If you are concerned about the pollinators, we are as well. The decline of the pollinators is a reality.
"For much of the past 10 years, beekeepers, primarily in the United States and Europe, have been reporting annual hive losses of 30 percent or higher, substantially more than is considered normal or sustainable. But this winter, many U.S. beekeepers experienced losses of 40 to 50 percent or more" Elizabeth Grossman - Yale Environment 360
Here's what you can do to help:
Let it go Natural
Lawns and gardens that provide food, nutrition, and shelter for pollinators and other critters can still be gorgeous. Tom is really good at letting our property enjoy the natural wildflowers. So instead of weeding out the natural flowers let your yard go!
Nourish the Native Plants
If you want to help the pollinators, then plant what they need. The plants you find at nurseries and your local hardware store may have pollen, nectar, and even scent bred out of them. So do your research into which plants work best in your environment. The Xerces Society takes out the guesswork and provides copious information on what the pollinators love in the southwest region. If you don't live in the southwest, they have info for your neck of the U.S. They provide the name, dates of blooms and where you can purchase them. So easy!
Variety is food for life
Bees and butterflies love all shapes and colors that will bloom from early spring to late fall. Notice what the bees and butterflies are attracted to in your region. Our bees love Palo Verde, Mesquite, Catclaw, Ocotillo, and many more in our area. If planting try clustering groups of trees and plants together to entice the pollinators.
STOP it with the pesticides already!
The number one threat to pollinators are the chemicals that are used in yards such as neonicotinoid (or neonic) pesticides. Not only are they most toxic to bees, butterflies, and other insects, but they're also systemic. When applied, these poisons make their way throughout the entire plant—including the pollen and nectar. This not only compromises the food source for the pollinators, but our health as well. That is why we have stringent requirements and only work with bee keepers that place their hives out in the wild Sonoran Desert, with plenty of indigenous plants and trees for the bees to enjoy and away from populated areas.
There are plenty of alternatives for pesticides - read up on them in the Pesticide Guides at The Xerces Society website.
Think twice before you buy that plant
According to the nonprofit group Friends of the Earth , a majority of plants contain neonicotiniods that you purchase at your local garden supply. Purchase plants or seeds that aren't pretreated with pesticides. And remember to read the fine print: If a plant is marked “protected,” that may mean it’s chemically treated. Do your research.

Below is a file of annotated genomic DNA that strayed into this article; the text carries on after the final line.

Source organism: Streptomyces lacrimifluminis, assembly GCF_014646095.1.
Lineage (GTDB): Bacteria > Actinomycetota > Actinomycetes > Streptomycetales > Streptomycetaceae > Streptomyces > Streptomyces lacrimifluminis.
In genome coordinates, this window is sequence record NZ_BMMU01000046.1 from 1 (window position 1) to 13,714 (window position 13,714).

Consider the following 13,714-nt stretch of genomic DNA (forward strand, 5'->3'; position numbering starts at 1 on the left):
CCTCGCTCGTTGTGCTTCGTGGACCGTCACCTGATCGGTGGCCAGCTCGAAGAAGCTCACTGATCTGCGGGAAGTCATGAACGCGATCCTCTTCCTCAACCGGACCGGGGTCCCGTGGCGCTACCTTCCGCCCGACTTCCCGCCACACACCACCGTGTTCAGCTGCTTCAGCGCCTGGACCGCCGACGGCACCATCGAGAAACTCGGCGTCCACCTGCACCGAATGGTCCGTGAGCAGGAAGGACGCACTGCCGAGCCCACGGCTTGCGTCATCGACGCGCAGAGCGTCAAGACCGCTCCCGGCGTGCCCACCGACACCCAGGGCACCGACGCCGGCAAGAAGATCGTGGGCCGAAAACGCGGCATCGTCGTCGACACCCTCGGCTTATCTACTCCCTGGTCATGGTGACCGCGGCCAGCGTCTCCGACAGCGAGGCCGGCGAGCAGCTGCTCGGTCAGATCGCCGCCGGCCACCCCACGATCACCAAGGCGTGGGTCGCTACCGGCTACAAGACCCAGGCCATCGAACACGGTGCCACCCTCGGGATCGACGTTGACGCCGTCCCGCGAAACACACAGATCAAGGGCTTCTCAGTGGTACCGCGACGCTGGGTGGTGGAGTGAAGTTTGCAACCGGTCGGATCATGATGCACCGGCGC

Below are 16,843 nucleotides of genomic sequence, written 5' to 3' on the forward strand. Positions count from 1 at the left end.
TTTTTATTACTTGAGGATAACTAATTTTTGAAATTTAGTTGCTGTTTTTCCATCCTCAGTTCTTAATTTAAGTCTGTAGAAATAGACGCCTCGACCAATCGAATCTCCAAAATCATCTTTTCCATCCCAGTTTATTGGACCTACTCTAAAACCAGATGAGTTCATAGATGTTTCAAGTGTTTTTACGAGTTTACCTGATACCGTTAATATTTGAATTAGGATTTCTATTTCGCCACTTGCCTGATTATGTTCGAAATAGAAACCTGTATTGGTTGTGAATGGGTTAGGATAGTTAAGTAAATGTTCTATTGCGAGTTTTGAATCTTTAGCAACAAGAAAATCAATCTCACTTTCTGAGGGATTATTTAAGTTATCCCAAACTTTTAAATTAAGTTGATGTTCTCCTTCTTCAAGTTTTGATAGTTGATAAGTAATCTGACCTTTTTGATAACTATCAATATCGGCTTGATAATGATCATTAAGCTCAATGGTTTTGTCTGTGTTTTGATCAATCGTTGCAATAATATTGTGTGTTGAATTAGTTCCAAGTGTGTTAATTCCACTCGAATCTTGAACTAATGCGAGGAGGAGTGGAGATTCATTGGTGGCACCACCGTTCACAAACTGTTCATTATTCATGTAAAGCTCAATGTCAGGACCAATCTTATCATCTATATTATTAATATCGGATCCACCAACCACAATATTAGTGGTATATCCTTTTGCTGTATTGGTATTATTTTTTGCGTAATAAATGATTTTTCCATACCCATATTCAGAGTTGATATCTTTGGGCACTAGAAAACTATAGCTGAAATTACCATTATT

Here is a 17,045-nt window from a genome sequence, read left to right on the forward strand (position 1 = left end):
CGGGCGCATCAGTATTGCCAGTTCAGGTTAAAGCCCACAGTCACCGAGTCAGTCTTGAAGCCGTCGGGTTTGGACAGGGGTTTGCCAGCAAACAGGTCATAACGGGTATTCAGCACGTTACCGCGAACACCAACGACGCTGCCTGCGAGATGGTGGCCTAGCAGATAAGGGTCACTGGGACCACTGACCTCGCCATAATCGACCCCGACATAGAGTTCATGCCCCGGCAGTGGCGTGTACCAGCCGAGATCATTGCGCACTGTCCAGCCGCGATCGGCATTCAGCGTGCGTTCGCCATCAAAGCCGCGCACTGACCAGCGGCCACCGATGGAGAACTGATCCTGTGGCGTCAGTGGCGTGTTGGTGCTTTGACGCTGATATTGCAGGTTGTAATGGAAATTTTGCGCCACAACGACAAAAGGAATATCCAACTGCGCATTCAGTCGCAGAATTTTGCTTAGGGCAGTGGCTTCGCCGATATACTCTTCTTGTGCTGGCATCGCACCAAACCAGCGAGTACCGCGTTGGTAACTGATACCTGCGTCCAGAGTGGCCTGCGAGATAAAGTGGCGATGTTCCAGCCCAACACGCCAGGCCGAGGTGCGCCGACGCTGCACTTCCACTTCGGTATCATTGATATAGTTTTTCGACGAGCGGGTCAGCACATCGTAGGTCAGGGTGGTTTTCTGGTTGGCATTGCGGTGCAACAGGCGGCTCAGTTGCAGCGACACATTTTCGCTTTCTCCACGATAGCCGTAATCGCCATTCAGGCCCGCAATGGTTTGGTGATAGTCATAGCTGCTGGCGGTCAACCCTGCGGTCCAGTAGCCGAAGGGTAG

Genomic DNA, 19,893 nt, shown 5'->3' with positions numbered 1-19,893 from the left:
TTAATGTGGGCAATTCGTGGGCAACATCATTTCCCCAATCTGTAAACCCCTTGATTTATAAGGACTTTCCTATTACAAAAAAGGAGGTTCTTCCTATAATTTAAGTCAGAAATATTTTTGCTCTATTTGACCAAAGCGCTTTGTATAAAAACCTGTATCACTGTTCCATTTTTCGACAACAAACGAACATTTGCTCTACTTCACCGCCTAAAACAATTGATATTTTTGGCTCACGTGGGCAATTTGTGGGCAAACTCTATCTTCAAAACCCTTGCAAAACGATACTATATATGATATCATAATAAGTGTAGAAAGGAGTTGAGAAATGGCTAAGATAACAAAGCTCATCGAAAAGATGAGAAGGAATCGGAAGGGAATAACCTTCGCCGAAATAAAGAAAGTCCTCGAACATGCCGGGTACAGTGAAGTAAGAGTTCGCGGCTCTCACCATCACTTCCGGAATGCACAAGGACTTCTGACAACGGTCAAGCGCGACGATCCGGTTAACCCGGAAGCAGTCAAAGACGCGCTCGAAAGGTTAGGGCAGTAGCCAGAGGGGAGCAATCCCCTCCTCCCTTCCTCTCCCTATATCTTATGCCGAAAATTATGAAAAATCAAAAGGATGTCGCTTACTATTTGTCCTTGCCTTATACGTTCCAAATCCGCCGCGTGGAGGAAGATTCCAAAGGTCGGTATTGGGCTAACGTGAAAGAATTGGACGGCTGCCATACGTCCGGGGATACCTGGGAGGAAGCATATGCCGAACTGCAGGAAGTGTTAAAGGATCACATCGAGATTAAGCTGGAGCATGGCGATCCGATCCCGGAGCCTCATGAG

Smaller nurseries that specialize in organic gardening will likely be your best bet. And remember, supply equals demand, i.e. the more you ask for pollinator-safe plants, the more likely stores will start stocking them.
We are in a dry climate so we are mentioning water once again. We have a birdbath and it is used by the bees. They drink and fly up in a spiral and then in the direction of the hive.
It is amazing to watch and admire the beauty of the dance of the honeybee. And the joy of knowing that they are sharing the water with the hive.
So, if you already have a birdbath, you're good to go. Remember to provide some pebbles or rocks in the dish so pollinators won’t drown.
We refresh our standing water often to prevent unwanted guests...the mosquito. And everyone loves fresh water!
If you have a pool, look for ways to create a better no-chlorine pool alternative, some say the chlorine smell may attract the bees. But it is hard to deter a bee from any water source. So, if you have your bird bath in place and the bees still are attracted to the pool, why not give them better drinking water! Here is an article from The New York Times about one alternative from Europe.
Spread the word
Also, talk with people about alternatives...spread the word. It creates a domino affect. If you live in a neighborhood, inform your neighbor. Stay updated on new developments and take action in your part of the world.
Well, now that you know what to do in your yard for the pollinators, let's enjoy some of the benefits they offer us with this delicious refreshing recipe.
Citrus Green Smoothie
Smoothies are getting really popular around the world these days; a great nutritious and delicious way to start or give a boost to your day. The best thing about these beverages is that you can make as many combinations as you can think of. But I love a light citrus smoothie so I am going to share one of my favorites.
It is absolutely easy to create a healthy smoothie. Combine your favorite greens, fruits, protein powders if you like them, and a natural sweetener like our Sonoran Desert Wildflower Honey. There you go, a green smoothie that will give you plenty vitamins and nutrients.
1 cup of water (we use reverse osmosis)
½ cup of ice, optional
2 cups of organic spinach
1 organic orange, peeled
1 organic grapefruit, peeled
1 organic lemon
1 ½ tbsp of Sonoran Desert Wildflower Honey (or more if you want a sweeter smoothie)
Place water and spinach in a blender. Mix for 10 seconds.
Add the orange and grapefruit, both previously peeled and sliced. Also, incorporate the zest and juice of the lemon. Blend for 5 – 10 seconds more.
Finally add the Sonoran Desert Wildflower Honey and ice. Blend very well until smooth, around 15 seconds more.
Serve into two tall glasses with some extra ice, if desired.